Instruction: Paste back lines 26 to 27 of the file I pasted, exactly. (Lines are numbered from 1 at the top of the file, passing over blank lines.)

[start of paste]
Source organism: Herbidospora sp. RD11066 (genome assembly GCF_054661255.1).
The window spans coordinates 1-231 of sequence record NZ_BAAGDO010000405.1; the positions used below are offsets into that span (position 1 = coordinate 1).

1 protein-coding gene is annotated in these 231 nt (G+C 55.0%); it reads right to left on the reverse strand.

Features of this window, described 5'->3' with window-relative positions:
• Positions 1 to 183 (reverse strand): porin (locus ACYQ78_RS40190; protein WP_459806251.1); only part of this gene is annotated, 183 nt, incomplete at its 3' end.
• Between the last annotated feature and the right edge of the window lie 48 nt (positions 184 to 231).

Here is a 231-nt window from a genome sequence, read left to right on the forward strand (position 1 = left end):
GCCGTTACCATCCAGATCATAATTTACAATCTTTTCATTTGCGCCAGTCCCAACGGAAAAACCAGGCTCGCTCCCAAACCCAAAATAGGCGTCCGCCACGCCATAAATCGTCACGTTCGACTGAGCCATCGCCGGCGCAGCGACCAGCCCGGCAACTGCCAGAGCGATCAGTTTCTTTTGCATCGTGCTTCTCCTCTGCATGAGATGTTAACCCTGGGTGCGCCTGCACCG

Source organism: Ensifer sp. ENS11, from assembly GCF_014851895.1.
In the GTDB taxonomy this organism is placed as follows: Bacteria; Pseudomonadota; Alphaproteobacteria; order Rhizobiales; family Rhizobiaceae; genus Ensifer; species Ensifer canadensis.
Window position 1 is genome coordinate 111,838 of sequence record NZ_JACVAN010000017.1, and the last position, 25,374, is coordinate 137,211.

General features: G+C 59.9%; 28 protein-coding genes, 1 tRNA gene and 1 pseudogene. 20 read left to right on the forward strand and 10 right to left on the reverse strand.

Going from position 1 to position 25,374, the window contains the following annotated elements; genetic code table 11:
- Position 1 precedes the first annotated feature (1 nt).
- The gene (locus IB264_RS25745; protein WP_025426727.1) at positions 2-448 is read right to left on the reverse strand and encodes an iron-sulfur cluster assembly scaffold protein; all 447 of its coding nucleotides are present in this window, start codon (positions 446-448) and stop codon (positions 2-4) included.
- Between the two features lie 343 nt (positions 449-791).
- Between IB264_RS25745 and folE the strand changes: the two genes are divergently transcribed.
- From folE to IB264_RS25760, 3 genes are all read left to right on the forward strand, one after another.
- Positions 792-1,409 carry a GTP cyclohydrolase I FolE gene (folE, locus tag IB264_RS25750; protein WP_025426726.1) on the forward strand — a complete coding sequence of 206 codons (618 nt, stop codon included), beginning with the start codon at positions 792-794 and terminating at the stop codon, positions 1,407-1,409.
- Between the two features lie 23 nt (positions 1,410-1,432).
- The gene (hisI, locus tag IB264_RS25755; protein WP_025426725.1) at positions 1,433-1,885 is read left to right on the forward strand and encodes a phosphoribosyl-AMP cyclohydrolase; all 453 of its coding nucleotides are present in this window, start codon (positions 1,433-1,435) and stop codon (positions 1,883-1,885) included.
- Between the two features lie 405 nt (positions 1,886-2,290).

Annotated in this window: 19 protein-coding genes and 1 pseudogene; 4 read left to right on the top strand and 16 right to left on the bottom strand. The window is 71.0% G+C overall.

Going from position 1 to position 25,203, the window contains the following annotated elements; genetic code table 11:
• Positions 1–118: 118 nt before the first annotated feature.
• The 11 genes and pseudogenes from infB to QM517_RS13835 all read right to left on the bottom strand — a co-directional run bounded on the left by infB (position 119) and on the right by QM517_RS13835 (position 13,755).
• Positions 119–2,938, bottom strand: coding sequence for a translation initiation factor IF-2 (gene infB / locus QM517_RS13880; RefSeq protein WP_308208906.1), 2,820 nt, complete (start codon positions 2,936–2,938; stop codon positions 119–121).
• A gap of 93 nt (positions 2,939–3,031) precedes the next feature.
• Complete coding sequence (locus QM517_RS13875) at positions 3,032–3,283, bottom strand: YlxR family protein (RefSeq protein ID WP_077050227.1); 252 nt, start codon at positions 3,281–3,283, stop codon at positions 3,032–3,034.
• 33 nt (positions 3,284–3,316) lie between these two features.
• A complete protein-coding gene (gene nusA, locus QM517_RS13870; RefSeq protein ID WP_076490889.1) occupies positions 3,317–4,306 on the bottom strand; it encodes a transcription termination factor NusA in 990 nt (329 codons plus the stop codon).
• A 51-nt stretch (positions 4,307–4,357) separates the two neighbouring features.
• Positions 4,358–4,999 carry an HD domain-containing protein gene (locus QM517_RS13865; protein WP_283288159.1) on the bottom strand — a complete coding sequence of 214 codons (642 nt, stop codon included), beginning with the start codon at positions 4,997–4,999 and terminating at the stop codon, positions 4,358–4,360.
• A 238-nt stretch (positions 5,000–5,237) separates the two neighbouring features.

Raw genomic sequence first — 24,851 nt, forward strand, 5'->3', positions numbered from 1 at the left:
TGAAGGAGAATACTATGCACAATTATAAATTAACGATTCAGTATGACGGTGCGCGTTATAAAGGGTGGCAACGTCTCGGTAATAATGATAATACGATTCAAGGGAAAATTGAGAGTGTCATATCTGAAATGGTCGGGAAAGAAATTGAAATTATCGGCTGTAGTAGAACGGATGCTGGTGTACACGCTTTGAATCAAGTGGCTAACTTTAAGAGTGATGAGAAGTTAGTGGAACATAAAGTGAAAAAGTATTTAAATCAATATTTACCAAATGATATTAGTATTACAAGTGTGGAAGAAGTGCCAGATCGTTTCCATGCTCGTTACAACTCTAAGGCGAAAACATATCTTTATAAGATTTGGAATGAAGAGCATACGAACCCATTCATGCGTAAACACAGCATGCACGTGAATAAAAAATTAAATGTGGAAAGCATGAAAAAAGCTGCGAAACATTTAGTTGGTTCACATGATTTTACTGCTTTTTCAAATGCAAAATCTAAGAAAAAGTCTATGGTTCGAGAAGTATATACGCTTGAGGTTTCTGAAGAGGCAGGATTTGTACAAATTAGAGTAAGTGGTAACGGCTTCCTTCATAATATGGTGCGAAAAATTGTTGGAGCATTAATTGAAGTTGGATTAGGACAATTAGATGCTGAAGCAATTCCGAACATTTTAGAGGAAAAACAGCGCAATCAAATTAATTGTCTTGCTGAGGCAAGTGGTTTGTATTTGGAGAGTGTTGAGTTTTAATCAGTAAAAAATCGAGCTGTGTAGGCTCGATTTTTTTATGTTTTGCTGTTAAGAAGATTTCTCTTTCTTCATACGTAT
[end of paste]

• The 11 genes and pseudogenes from infB to QM517_RS13835 all read right to left on the bottom strand — a co-directional run bounded on the left by infB (position 119) and on the right by QM517_RS13835 (position 13,755).
• Positions 119–2,938, bottom strand: coding sequence for a translation initiation factor IF-2 (gene infB / locus QM517_RS13880; RefSeq protein WP_308208906.1), 2,820 nt, complete (start codon positions 2,936–2,938; stop codon positions 119–121).